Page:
Friday 11 August 2023

Beer advertising in the 1970s

As the brewing industry became more concentrated, these new, large groups invested heavily in advertising.

This was a golden age of TV beer adverts. Which were so prevalent that I can still sing the jingles. With intense competition between the Big Six, they were prepared to spend considerable sums to get attention for their products

Obviously, only national brewers or very large regionals could afford to advertise on television. Meaning most advertisements for big, mainstream brands.

And which beers were they plugging on TV? At the start of the decade, it was mostly Keg Bitter. The big Bitter brands of the Big Six were all heavily promoted.

Whitbread Trophy: 

“Whitbread big head Trophy Bitter,
the pint that thinks it’s a quart.

It's got the body, the body that satisfies,
It can't be modest no matter how it tries.

Cos it's the big head Bitter, Trophy Bitter
The best that you've ever bought,

Whitbread big head Trophy Bitter,
the pint that thinks it’s a quart.”

Whitbread Tankard: “Tankard helps me excel”

Ind Coope Double Diamond: 

“A Double Diamond works wonders,
Works wonder works wonders
A Double Diamond works wonders,
So drink some today.”

Watney’s Red: “Join the Red revolution.”

Younger’s Tartan: “It’s the bitter people choose – given the choice.”

Courage Tavern: “It’s what your right arm’s for.”

There were spots for other mainstream beer types. Mackeson Milk Stout is a good example. “It looks good, it tastes good and by golly it does you good.”

Then there was Davenports. One fairly small brewer who did advertise on television. Not for a specific beer, but for their home delivery service. Which extended well outside their Birmingham home.

Taking a different tack to most regional brewers, they sold off some of their tied houses to fund their delivery service. It was a daring move which, at least in the short term, paid off. I assume it was killed off by cheap supermarket beer.

Beer at home means Davenports,
That's the beer, lots of cheer.
The finest malts with hops and yeast,
Turns a snack into a feast.
Straight from brewery to your home,
Why collect, we'll deliver.
Soon you'll know why folks all say,
Beer at home means Davenports.

I have personal experience of this, because my Dad bought beer from them. My first taste of beer – when I was 11 or 12 – was the bitter from Davenports. I really didn’t like the taste. Though I found it OK mixed into a shandy. How young I was.


Robin said...

Living in West Yorkshire we had Webster's Pennine Bitter adverts which featured Fred Trueman. The advert was memorable because Fiery Fred would be breathing fire like a dragon and the strapline was that it quenched the northern thirst (or something along those lines). Later Ray Illingworth got in on the act and then finally they had talking dray horses.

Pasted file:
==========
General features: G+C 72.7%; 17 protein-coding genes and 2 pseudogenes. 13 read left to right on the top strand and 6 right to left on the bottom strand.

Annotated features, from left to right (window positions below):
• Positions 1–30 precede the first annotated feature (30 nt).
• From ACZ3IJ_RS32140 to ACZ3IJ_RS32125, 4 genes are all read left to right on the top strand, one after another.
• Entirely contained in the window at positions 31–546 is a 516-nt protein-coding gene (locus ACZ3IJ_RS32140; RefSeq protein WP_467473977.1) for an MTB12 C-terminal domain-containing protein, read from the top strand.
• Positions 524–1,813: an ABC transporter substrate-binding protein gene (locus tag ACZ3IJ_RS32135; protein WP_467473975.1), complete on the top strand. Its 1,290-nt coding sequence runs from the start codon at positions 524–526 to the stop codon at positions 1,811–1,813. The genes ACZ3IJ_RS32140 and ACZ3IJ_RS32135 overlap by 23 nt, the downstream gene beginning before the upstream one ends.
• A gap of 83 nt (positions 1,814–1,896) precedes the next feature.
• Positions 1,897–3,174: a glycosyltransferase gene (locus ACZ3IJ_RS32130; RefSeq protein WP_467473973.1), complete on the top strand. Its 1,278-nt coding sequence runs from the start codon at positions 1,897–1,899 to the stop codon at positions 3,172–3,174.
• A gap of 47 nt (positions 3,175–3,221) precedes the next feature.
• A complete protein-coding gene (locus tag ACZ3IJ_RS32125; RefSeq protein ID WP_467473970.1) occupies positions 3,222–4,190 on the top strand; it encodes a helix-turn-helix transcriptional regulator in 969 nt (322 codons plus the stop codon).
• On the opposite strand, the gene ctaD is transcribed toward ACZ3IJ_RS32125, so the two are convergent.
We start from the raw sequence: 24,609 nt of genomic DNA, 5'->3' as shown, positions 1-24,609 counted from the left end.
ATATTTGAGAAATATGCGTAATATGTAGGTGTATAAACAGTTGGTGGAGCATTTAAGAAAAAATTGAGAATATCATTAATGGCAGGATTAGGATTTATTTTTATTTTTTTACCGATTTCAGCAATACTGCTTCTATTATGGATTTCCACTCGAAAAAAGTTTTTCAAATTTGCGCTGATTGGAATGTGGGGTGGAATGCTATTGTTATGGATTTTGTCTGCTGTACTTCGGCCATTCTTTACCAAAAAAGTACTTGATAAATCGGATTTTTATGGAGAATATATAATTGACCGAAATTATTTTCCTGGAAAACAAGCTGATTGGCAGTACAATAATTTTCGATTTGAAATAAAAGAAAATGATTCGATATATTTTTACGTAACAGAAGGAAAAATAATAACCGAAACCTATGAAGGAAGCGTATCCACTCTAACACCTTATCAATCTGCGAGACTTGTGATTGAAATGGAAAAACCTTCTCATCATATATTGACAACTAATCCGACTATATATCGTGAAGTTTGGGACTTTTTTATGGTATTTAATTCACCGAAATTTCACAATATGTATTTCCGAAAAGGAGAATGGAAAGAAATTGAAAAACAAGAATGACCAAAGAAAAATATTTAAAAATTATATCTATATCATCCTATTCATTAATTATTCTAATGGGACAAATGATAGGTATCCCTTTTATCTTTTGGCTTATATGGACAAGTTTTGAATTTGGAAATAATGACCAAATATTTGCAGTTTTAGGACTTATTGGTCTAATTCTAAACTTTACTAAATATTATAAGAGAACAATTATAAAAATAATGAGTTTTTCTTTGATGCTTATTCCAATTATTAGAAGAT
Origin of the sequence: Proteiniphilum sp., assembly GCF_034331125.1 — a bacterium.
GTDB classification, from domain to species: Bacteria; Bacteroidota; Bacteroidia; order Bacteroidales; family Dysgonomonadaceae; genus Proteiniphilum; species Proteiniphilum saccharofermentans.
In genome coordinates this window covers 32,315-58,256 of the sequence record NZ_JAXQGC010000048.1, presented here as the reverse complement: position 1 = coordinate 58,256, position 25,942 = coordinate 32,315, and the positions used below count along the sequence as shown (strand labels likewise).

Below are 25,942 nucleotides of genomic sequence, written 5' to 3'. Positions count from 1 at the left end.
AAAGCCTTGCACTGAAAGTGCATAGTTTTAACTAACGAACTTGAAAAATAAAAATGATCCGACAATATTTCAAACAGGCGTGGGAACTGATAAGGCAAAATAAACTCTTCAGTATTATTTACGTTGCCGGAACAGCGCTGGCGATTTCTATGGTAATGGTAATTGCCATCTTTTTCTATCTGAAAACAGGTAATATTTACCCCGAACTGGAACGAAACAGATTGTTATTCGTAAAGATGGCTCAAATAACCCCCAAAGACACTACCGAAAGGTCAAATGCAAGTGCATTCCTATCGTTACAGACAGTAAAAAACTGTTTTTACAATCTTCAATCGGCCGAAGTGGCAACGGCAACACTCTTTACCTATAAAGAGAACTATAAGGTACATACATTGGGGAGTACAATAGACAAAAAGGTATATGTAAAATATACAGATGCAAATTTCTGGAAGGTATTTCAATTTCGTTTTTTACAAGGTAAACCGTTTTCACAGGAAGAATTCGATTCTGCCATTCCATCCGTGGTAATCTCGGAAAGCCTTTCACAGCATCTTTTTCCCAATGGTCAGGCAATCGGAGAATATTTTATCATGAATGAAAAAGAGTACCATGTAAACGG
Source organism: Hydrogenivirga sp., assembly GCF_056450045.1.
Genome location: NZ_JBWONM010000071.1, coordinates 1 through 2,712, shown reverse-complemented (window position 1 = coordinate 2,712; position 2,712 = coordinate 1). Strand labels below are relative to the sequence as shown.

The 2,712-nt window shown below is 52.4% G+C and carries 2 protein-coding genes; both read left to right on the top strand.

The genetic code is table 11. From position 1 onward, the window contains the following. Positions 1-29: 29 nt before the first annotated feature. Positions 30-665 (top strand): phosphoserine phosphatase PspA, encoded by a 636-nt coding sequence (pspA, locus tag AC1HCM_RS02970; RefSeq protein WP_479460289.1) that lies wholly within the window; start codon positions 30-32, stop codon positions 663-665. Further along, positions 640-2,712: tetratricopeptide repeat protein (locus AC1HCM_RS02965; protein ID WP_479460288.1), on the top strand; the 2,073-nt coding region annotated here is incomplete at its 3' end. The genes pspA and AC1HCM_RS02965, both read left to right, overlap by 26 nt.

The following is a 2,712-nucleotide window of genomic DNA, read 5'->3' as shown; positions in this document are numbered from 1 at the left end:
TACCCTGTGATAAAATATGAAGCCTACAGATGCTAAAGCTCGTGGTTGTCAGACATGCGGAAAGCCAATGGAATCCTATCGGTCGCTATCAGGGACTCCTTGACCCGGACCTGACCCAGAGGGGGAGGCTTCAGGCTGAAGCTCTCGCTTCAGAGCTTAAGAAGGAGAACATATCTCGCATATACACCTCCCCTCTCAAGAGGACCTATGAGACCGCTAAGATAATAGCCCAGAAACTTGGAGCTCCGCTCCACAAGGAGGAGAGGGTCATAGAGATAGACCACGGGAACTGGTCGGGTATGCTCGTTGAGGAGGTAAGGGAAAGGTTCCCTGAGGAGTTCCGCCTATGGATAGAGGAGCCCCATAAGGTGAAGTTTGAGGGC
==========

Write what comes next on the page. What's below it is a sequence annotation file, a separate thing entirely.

Rob Sterowski said...

Quite ironic that Younger’s chose the claim “the bitter people choose, given the choice” for the free trade in England, given that S&N were doing their best to deny any choice to drinkers in their own pubs in Scotland.

Chris Pickles said...

If you want good beer make the V sign
Make the V sign, make the V sign
If you want good beer make the V sign
'Cos V's the sign you want a pint of Vaux

or for their lager..

What do you say to a Norseman?
Whey of course man
What's yours man
What do you say to a Norseman?
To a Norseman what do you say?

Anonymous said...

My first "proper" job in 1971 was at the Leo Burnett -LPE advertising agency, where I worked on the Watneys Red Revolution campaign. I still have one of the copper plates from the colour advertising. Interesting times, as I also worked on the Tea Council account, on the "Tea Goes Pop Around The Country " campaign, featuring one J. Savile.

Thom Farrell said...

Was the Red Revolution campaign considered successful?

Anonymous said...

Watney’s red barrel used to be sold in Ireland.

Anonymous said...

I try and avoid beers advertised on television or advertised in mass advertising it tells me they spend more money on trying to make a beer look excellent than spending said money on malts, hops, yeast, water and the brewing and racking process where the real quality comes into.

Chris Pickles said...

Websters also had an ad featuring Benny Hill sitting in a baby's high chair with a bottle of Green Label and a glass.

"Just 30 seconds to wait and I shall be 18, old enough to drink Websters Green Label. Have you seen the way they pour it - that froth!"

And so it went on, until someone who I suppose was meant to be his mother came and took the beer and glass off him, saying "You'll be one over the eight".

All very amusing, but how it was supposed to sell beer I'm not quite sure.

Anonymous said...

Probably like the Guinness surfer ad and Christmas ad it didn’t help sales.